Tuesday Aug 26, 2008

Sun Intranet Foaf Experiment

image of Address Book displaying internal sun foaf

Building a foaf server from an ldap directory is pretty easy. Rinaldo Di Giorgio put a prototype server together for Sun in less than a week. As a result everyone in Sun now has a experimental temporary foaf id, that we can use to try out some things.

So what can one do with foaf that one could not so easily do with ldap? Well the semantic web is all about linking and meshing information. So one really simple thing to do is to link an external foaf file with the internal one. I did this by adding an owl:sameAs statement to my public foaf file that links my public and my sun id. (It would be better to link the internal foaf file to the external one, but that would have required a bit more work internally). As a result by dragging and dropping my foaf iconfoaf file onto today's release of the AddressBook someone who is inside the Sun firewall, can follow both my internal and my external connections. Someone outside the firewall will not be able to follow the internal link.

By extending the internal foaf server a little more one could easily give people inside of Sun a place to link to their external business connection, wherever they might be in the world. To allow other companies to do this too it would of course help if everyone in Sun had a minimally public foaf ID, which would return only minimal information, or whatever the employee was comfortable revealing about themselves. This would allow Sun to present a yet more human face to the world.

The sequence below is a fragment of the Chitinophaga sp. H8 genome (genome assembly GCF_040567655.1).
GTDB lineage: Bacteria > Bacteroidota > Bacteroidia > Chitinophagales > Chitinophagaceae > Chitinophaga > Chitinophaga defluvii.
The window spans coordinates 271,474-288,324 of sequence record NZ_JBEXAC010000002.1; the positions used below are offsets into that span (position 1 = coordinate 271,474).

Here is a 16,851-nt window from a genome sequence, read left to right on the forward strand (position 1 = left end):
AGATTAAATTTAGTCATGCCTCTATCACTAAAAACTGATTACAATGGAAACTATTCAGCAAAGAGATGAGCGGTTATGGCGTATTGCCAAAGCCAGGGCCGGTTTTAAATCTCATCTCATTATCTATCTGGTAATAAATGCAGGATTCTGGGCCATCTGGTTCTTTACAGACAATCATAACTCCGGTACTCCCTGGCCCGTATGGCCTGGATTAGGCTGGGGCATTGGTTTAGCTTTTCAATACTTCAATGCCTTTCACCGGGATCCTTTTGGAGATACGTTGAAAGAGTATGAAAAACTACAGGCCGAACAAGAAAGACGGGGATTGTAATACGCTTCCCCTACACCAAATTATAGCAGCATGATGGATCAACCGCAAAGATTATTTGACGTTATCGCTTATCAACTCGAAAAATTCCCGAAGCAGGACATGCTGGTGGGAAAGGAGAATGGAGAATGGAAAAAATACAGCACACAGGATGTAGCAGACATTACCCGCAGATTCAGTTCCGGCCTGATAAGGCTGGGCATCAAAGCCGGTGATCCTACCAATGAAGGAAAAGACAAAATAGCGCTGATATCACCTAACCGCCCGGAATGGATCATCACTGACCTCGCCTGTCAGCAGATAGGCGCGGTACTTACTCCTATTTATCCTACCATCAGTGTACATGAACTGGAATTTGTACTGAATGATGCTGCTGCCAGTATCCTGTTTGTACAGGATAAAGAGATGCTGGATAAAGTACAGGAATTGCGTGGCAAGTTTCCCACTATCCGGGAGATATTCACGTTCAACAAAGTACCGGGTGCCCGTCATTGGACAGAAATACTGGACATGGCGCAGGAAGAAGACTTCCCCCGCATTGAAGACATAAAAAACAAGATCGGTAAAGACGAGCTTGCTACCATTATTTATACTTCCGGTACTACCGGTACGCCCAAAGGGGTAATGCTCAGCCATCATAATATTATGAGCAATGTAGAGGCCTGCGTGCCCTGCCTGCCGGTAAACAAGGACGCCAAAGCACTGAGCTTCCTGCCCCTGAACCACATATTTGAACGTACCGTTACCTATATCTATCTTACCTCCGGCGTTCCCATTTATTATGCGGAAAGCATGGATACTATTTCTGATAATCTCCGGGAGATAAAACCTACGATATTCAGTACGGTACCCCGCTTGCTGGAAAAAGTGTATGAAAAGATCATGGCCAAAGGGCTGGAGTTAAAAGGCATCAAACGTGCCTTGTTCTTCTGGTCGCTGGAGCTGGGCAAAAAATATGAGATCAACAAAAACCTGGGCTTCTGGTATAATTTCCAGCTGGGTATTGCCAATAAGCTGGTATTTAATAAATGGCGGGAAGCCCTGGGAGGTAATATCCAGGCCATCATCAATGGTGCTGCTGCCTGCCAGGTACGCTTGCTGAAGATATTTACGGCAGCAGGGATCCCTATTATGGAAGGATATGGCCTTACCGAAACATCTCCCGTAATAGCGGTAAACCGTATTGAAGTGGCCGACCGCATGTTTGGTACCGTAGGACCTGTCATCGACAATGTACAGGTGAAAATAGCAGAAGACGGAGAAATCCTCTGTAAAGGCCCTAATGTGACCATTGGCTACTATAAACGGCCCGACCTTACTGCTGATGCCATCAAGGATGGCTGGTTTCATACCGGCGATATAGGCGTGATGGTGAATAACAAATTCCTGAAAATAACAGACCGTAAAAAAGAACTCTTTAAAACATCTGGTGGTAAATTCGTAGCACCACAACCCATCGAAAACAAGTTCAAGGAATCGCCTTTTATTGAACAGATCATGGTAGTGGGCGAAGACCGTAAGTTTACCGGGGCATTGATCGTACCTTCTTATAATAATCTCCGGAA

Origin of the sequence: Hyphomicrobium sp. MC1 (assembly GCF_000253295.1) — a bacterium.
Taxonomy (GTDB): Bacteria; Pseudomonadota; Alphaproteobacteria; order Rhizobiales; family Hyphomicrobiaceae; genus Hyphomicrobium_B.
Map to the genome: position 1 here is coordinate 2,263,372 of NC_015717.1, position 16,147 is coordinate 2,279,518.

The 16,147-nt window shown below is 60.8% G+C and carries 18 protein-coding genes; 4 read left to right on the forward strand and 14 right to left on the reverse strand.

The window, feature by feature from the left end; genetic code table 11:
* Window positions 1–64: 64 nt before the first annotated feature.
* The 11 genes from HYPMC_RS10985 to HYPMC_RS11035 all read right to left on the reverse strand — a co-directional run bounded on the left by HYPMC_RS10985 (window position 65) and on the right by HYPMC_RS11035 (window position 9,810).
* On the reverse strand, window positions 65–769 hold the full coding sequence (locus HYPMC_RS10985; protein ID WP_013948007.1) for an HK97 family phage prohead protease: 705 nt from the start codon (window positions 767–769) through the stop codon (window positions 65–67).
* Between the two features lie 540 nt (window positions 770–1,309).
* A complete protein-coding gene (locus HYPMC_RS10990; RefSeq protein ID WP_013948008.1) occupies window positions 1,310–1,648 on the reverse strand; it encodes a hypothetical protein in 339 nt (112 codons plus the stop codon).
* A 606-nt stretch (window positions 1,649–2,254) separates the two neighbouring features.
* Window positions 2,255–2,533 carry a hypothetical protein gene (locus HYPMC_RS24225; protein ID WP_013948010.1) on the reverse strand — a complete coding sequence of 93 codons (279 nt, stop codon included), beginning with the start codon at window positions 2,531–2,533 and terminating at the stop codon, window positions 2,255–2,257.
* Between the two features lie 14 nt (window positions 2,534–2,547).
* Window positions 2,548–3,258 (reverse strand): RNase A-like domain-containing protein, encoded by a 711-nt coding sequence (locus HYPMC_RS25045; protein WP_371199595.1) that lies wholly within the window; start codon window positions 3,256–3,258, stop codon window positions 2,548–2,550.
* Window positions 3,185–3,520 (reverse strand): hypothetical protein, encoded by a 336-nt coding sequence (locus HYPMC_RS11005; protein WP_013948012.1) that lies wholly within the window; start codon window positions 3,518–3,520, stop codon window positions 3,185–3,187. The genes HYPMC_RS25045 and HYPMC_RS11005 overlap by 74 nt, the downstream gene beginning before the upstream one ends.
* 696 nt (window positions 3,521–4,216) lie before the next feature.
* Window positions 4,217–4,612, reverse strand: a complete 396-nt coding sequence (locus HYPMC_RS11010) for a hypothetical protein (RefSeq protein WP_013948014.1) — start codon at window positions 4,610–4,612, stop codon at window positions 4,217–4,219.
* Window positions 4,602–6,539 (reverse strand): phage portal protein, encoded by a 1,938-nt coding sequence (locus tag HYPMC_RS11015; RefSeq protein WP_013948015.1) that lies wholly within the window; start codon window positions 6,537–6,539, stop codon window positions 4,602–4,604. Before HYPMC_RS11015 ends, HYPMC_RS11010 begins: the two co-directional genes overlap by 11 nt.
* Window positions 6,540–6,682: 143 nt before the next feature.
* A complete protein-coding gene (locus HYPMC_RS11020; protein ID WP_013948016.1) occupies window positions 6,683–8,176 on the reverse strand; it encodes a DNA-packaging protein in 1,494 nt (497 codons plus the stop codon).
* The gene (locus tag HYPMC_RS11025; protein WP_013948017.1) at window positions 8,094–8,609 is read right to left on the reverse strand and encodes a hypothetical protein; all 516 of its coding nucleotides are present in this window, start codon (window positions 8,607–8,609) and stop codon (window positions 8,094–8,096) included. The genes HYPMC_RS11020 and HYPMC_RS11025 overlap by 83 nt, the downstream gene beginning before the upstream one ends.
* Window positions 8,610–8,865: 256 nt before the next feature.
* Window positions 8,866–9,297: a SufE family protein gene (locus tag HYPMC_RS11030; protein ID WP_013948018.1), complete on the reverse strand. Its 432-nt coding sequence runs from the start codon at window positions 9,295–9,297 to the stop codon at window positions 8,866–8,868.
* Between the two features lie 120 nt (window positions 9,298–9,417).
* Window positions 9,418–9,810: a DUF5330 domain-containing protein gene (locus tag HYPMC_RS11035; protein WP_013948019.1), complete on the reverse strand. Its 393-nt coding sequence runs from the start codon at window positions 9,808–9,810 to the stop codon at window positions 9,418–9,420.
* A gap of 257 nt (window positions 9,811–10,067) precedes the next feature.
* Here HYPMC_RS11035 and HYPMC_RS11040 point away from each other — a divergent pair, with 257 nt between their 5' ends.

Well that's just a thought, and this is just an experiment. Hopefully it will make the semantic web more real for us here, and allow people's to dream up some great way of bringing all the open source world together, ever closer.

PS. For people inside of Sun it may be easier to just drag my foaf iconinternal foaf file directly on the the AddressBook (started via jnlp). Otherwise to get the internal foaf file to download you need to click the "fetch" button next to the "same As" combo box when viewing my info. Then you need to switch to "Last Imported" and back to allow "Bernard Traversat" to appear in the second column. He appears as someone I foaf:know after the merger of the internal and the external foaf. I know this is clumsy, and I'll try thinking up a way to make this more user friendly very soon. You are welcome to participate on the Address Book Project.